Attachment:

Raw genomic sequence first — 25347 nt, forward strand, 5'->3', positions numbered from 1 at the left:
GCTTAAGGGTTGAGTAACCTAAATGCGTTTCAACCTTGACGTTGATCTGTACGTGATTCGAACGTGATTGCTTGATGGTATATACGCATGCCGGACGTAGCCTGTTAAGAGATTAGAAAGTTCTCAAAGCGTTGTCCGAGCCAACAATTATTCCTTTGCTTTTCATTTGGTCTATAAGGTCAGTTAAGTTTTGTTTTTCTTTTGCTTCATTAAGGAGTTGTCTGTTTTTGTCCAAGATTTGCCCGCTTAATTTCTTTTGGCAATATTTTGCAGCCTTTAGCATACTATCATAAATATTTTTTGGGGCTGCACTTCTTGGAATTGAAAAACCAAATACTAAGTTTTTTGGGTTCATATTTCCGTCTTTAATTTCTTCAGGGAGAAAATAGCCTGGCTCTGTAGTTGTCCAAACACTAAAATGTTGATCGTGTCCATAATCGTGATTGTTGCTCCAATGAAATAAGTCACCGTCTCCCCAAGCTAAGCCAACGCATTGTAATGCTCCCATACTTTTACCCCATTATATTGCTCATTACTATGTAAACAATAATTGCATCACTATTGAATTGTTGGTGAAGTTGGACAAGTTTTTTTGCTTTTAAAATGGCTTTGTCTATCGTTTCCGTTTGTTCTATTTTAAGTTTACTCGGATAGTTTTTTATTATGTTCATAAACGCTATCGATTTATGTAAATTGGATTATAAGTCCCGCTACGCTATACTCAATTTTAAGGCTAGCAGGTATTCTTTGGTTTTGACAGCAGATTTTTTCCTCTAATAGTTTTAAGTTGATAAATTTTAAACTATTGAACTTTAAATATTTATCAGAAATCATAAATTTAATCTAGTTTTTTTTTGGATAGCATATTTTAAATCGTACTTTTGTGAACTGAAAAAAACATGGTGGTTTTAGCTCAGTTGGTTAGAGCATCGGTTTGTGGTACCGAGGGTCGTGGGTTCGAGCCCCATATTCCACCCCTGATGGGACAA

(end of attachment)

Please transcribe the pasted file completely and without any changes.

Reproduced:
Raw genomic sequence first — 25347 nt, forward strand, 5'->3', positions numbered from 1 at the left:
GCTTAAGGGTTGAGTAACCTAAATGCGTTTCAACCTTGACGTTGATCTGTACGTGATTCGAACGTGATTGCTTGATGGTATATACGCATGCCGGACGTAGCCTGTTAAGAGATTAGAAAGTTCTCAAAGCGTTGTCCGAGCCAACAATTATTCCTTTGCTTTTCATTTGGTCTATAAGGTCAGTTAAGTTTTGTTTTTCTTTTGCTTCATTAAGGAGTTGTCTGTTTTTGTCCAAGATTTGCCCGCTTAATTTCTTTTGGCAATATTTTGCAGCCTTTAGCATACTATCATAAATATTTTTTGGGGCTGCACTTCTTGGAATTGAAAAACCAAATACTAAGTTTTTTGGGTTCATATTTCCGTCTTTAATTTCTTCAGGGAGAAAATAGCCTGGCTCTGTAGTTGTCCAAACACTAAAATGTTGATCGTGTCCATAATCGTGATTGTTGCTCCAATGAAATAAGTCACCGTCTCCCCAAGCTAAGCCAACGCATTGTAATGCTCCCATACTTTTACCCCATTATATTGCTCATTACTATGTAAACAATAATTGCATCACTATTGAATTGTTGGTGAAGTTGGACAAGTTTTTTTGCTTTTAAAATGGCTTTGTCTATCGTTTCCGTTTGTTCTATTTTAAGTTTACTCGGATAGTTTTTTATTATGTTCATAAACGCTATCGATTTATGTAAATTGGATTATAAGTCCCGCTACGCTATACTCAATTTTAAGGCTAGCAGGTATTCTTTGGTTTTGACAGCAGATTTTTTCCTCTAATAGTTTTAAGTTGATAAATTTTAAACTATTGAACTTTAAATATTTATCAGAAATCATAAATTTAATCTAGTTTTTTTTTGGATAGCATATTTTAAATCGTACTTTTGTGAACTGAAAAAAACATGGTGGTTTTAGCTCAGTTGGTTAGAGCATCGGTTTGTGGTACCGAGGGTCGTGGGTTCGAGCCCCATATTCCACCCCTGATGGGACAA